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‘I’ve heard it exclaimed on more than one occasion that someone was going to go for a drive and ‘clear their mind,’” Solan McClean writes in his 2016 book “Learning to Drive into the Now: PRND” (practice, relax, now drive), which teaches meditation techniques to practice calm driving.

“If I am in a bad mood I tend to drive more aggressively. If I am feeling tranquil, I am more apt to drive closer to the posted speed limit and be far more courteous to other drivers,” says McClean, who instructs readers to change their stress-ridden commutes to opportunities to relax, while still focused on the task of driving mindfully.

How did McClean learn to relax behind the wheel?

“Somewhere in my unconscious I had made a connection between the physical dimensions of the car and the feel of my own body on the steering wheel, accelerator and the brakes,” he relates in the introduction of his book. “Just like riding a bike, it became second nature ... the mind-body connection. If we are alone in our vehicle we have safety, some privacy, the ability to do as we will without being questioned, and a little time to think in an intimately familiar place without having to answer to anyone. We get lost in our thoughts, our music, and many times our reactions to other drivers around us. Our cars are our rooms, and sometimes the only real personal space we may have in our lives.

Just as I suspected, driving can be good for you. And until self-driving cars relieve us of that task, I feel we should make the most of our time behind the wheel, which is about 50 minutes a day, according to the U.S. Census Bureau.

Our commute times are increasing, and the promise of self-driving cars relieving that duty seems to be taking longer to arrive than we thought.

I suspect that even as congestion increases, many drivers will still want to drive themselves.

“We know that people often choose driving over more convenient modes for irrational reasons, like perceiving that public transportation will take more time or be more expensive than it actually is,” Jenna Fortunati wrote in the June 27 newsletter for the U.S. Department of Transportation-supported Mobility Lab, “an organization whose mission is, quite simply, to reduce the amount of cars on the road.” She described a pleasant driving trip with the realization that people might choose driving simply because they like driving, even if they know it’s more expensive and slower than other options.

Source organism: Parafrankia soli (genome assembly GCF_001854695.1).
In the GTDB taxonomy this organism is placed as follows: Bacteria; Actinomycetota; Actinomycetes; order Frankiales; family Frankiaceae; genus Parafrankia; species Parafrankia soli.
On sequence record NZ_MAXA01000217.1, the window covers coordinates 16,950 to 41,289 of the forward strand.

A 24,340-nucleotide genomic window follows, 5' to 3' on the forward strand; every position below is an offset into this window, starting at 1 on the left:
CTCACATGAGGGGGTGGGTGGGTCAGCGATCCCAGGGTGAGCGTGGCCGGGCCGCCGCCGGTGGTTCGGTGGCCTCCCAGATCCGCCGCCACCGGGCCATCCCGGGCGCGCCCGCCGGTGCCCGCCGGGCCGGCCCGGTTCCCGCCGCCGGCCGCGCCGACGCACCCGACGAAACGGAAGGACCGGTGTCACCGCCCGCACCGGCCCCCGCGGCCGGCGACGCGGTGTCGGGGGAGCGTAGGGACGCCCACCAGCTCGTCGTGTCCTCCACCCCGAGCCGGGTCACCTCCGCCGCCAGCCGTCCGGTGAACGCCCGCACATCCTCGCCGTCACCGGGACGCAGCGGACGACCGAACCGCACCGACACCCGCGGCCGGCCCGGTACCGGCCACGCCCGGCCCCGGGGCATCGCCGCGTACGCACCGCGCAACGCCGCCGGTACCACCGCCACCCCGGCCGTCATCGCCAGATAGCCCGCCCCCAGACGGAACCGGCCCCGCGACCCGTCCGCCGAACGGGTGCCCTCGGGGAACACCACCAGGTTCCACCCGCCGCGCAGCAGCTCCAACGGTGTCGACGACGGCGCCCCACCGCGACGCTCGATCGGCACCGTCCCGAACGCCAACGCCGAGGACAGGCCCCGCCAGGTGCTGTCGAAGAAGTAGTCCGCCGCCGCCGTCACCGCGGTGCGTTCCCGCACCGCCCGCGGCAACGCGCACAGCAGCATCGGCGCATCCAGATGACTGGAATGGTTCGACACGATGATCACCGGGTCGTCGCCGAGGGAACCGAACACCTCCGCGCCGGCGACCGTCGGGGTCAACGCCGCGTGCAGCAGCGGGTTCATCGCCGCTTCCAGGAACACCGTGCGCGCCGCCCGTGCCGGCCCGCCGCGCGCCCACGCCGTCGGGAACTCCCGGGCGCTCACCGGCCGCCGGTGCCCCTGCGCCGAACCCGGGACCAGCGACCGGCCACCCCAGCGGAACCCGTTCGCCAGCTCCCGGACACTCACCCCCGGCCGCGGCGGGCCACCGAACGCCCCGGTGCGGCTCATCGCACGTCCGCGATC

Why drive in congested traffic? “It’s called ‘carcooning’: When your car becomes your relaxation zone. A personal vehicle is customized for the driver’s comfort, as a ‘sanctuary escape from the world,’” Fortunati explains.

A lot of people actually like to drive. Results of a nationwide survey released June 27 by Hagerty, a longtime Traverse City-based auto insurance company, said drivers “like, love or are passionate about driving,” including 81 percent of the survey’s millennial generation respondents, 78 percent of generation Xers and 79 percent of baby boomers.

Reasons to drive recorded in the Hagerty survey included 70 percent of respondents saying driving is “time for myself”; 61 percent saying driving was often a positive emotional experience; 59 percent saying driving is a form of stress release; and 77 percent agreeing they’d rather drive themselves on an open winding road than have the car drive them autonomously.

Here’s one reason why we like driving, copied from McClean’s first chapter, where he explains how he handles road rage incidents: “One day I decided to try and be cooperative and courteous to especially those wretched souls of the road. And guess what? It literally made me laugh out loud! That’s right, full on LOL!”

So the more I focus on driving, enjoying the feelings of freedom and personal responsibility, the actual feel of the car’s controls, and the opportunity to meditate and relax around increasingly aggressive traffic, the more I feel like taking the time for laughter, too.

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